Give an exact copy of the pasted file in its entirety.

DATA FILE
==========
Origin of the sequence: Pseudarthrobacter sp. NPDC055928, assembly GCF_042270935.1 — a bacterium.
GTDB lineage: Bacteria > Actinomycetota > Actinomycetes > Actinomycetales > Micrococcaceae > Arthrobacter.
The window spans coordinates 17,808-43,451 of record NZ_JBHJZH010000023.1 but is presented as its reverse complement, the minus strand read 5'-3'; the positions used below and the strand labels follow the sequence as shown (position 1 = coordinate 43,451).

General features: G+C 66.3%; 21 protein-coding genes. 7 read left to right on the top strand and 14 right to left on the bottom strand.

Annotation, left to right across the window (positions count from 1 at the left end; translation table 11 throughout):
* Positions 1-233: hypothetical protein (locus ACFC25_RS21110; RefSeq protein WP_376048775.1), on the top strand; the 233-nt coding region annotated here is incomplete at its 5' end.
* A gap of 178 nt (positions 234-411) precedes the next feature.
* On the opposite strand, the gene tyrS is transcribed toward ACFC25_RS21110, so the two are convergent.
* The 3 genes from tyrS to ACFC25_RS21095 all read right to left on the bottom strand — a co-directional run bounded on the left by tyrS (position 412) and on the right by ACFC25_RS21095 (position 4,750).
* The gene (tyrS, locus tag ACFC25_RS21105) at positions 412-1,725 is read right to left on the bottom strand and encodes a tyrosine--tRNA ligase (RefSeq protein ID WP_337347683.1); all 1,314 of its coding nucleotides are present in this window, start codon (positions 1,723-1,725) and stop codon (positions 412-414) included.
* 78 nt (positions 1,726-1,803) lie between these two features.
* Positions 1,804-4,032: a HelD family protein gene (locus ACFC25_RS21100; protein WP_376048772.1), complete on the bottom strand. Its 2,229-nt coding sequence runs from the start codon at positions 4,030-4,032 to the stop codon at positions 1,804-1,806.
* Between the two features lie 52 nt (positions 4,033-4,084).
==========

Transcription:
Origin of the sequence: Pseudarthrobacter sp. NPDC055928, assembly GCF_042270935.1 — a bacterium.
GTDB lineage: Bacteria > Actinomycetota > Actinomycetes > Actinomycetales > Micrococcaceae > Arthrobacter.
The window spans coordinates 17,808-43,451 of record NZ_JBHJZH010000023.1 but is presented as its reverse complement, the minus strand read 5'-3'; the positions used below and the strand labels follow the sequence as shown (position 1 = coordinate 43,451).

General features: G+C 66.3%; 21 protein-coding genes. 7 read left to right on the top strand and 14 right to left on the bottom strand.

Annotation, left to right across the window (positions count from 1 at the left end; translation table 11 throughout):
* Positions 1-233: hypothetical protein (locus ACFC25_RS21110; RefSeq protein WP_376048775.1), on the top strand; the 233-nt coding region annotated here is incomplete at its 5' end.
* A gap of 178 nt (positions 234-411) precedes the next feature.
* On the opposite strand, the gene tyrS is transcribed toward ACFC25_RS21110, so the two are convergent.
* The 3 genes from tyrS to ACFC25_RS21095 all read right to left on the bottom strand — a co-directional run bounded on the left by tyrS (position 412) and on the right by ACFC25_RS21095 (position 4,750).
* The gene (tyrS, locus tag ACFC25_RS21105) at positions 412-1,725 is read right to left on the bottom strand and encodes a tyrosine--tRNA ligase (RefSeq protein ID WP_337347683.1); all 1,314 of its coding nucleotides are present in this window, start codon (positions 1,723-1,725) and stop codon (positions 412-414) included.
* 78 nt (positions 1,726-1,803) lie between these two features.
* Positions 1,804-4,032: a HelD family protein gene (locus ACFC25_RS21100; protein WP_376048772.1), complete on the bottom strand. Its 2,229-nt coding sequence runs from the start codon at positions 4,030-4,032 to the stop codon at positions 1,804-1,806.
* Between the two features lie 52 nt (positions 4,033-4,084).